I for one am NOT a fan of Dirty
Santa, that activity where, right under your nose, people exchange a gift you
gave them for one they like better. Anyone with even a modicum of manners knows that such behavior is just plain tacky. It is my fervent Christmas wish that
eventually Dirty Santa will go the way of friendship bread and fruitcake. But
just in case you're planning to attend an event involving this onslaught to
your holiday cheer and your ego, here are a few hints for surviving it.
|One-stop shopping for all your Naughty Santa needs!|
1. Dirty Santa does not mean Naughty Santa. My friends “Nola” and
“Nick” learned this the hard way. They were invited to a church party for which
they were to bring a Dirty Santa gift. They’d never heard of Dirty Santa and
quite understandably interpreted dirty as
naughty. They thought it a bit
strange that a church would be doing this, but, hey, it was a progressive
church. The pastor wore jeans and the “choir” was basically a rock band. So
snickering and elbowing each other like a couple of teenagers, they searched the
aisles of a marital aids store and selected an appropriately inappropriate
gift. Imagine their horror at the party when the first couple of gifts were
unwrapped, and Lola and Nick realized their social gaffe. This
unfortunate incident does, however, have a happy ending. This was indeed a
progressive church, and their gift proved to be the most popular. Which leads to my next survival hint...
2a. It’s all about the gift. If you remember nothing else, remember this: Dirty Santa
involves cut-throat competition and is best left to seasoned gift-giving
professionals. Unlike a White Elephant exchange, the ultimate goal of Dirty
Santa is to bring the gift everyone will covet and the one that will be stolen the
maximum number of times. If the gift you bring isn’t stolen at all, you brought
a dud. I brought a perfectly lovely scented candle to my first Dirty Santa exchange.
The first hint of my rookie status was that my gift was chosen last. I’d made
the mistake of not"staging" it properly, not placing the candle in a sparkly gift bag with a huge bow and
enough tissue paper to stuff a mattress. The second hint that my gift was a loser was the stiff
half-smile and unenthusiastic “Well, isn’t this nice” from the recipient. She knew, and at that point I knew, no one would be stealing that candle.
|Half the battle of Dirty Santa success|
is in the presentation.
2b. The $10 maximum is only a suggestion.
Like most interstate drivers, no one takes the limit seriously. If you properly
stage your gift, that alone can cost ten bucks. And bear in mind you’re up
against the pros here—those people who Christmas shop in January or who can snag a 42" smart TV on Deal Dash for about the same price as a ... well, a scented candle.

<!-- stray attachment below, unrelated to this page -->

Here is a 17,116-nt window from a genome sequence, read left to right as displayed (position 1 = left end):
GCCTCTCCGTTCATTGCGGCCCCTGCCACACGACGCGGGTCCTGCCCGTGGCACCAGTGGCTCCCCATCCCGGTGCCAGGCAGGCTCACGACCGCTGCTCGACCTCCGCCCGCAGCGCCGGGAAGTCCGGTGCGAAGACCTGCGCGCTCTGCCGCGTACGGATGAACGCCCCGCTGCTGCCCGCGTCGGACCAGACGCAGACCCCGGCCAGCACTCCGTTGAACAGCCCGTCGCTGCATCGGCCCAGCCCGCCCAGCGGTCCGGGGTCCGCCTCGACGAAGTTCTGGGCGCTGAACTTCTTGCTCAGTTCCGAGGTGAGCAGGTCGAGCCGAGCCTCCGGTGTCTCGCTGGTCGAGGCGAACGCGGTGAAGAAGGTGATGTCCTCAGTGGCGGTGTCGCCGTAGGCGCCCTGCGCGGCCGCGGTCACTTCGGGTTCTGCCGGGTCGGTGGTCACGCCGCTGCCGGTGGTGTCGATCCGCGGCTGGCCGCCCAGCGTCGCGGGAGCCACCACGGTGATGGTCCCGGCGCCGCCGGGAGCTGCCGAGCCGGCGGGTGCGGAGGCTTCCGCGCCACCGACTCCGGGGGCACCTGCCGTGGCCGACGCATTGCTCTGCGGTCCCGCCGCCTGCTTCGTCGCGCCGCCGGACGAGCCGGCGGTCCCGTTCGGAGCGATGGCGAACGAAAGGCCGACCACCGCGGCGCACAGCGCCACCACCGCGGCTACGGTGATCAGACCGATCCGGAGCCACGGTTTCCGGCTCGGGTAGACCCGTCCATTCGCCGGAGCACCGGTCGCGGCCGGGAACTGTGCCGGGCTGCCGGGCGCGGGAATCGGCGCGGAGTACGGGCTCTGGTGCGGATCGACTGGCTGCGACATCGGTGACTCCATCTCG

|Apparently, scented candles aren't coveted|
gifts among Dirty Santa participants.
2c. The pain is acute, and recovery will take time. Sadly, my first Dirty Santa experience didn’t end as happily as Nick and Lola’s did. It was March when the recipient of my gift informed me she’d finally lit
the candle (another indication of her excitement over it). I stood there with an expectant smile, waiting for her to tell me how it calmed her frazzled nerves or reminded her of a walk in a garden. Instead, I got, “My son came home and said, ‘Something stinks.’”
I guess it
could’ve been worse. My friend Norma, another Dirty Santa victim, once told me she
couldn’t attend a party, so she sent a crystal salad bowl with the instructions to
just bring her whatever gift was left. She got her salad bowl back.
The painful humiliation inflicted by Dirty Santa is a long, drawn-out affair. You must wait
an entire year to redeem yourself because, hello, there is no
Dirty Cupid, Dirty Easter Bunny, or Dirty Turkey.
2c. Only slightly less mortifying than bringing the loser gift is receiving the loser gift. (As in
poor Norma’s case, these events can sometimes occur at the same party and to the same
person, although it is rare.) From the moment you unwrap that gold, spray-painted Christmas tree made out of coat
hangers, you know there’s not a snowball’s chance it’s going to be stolen. When
that happens, Dirty Santa can become character building. There’s not a dang thing you can do but force a smile and mutter, “Well,
isn’t this nice.”
3. There is no such thing as “getting into the
spirit” of Dirty Santa. I can hear you saying, “Aw, Dee Dee, lighten up.That candle incident happened over fifteen years ago, and you're still whinging about it.”
There may be some truth to your accusation, but as far as I’m concerned, nothing—and I mean nothing—zaps the joy from gift-giving faster than this activity. Whoever came up with the whole idea surely must’ve been a cohort of Ebenezer Scrooge or the Grinch...before their miraculous transformations.
I haven’t heard
a lot about Dirty Santa lately. I think the trend is being replaced by Ugly
Christmas Sweater Parties, those activities where Generation X-ers and Millenials
make fun of the beautiful sweaters I wore until they started
having Ugly Christmas Sweater Parties. Please excuse me, I feel another post coming on.
|I believe that eventually Ugly Christmas Sweater Parties|
will become passe' and I can again wear my festive sweater collection
to all my holiday events.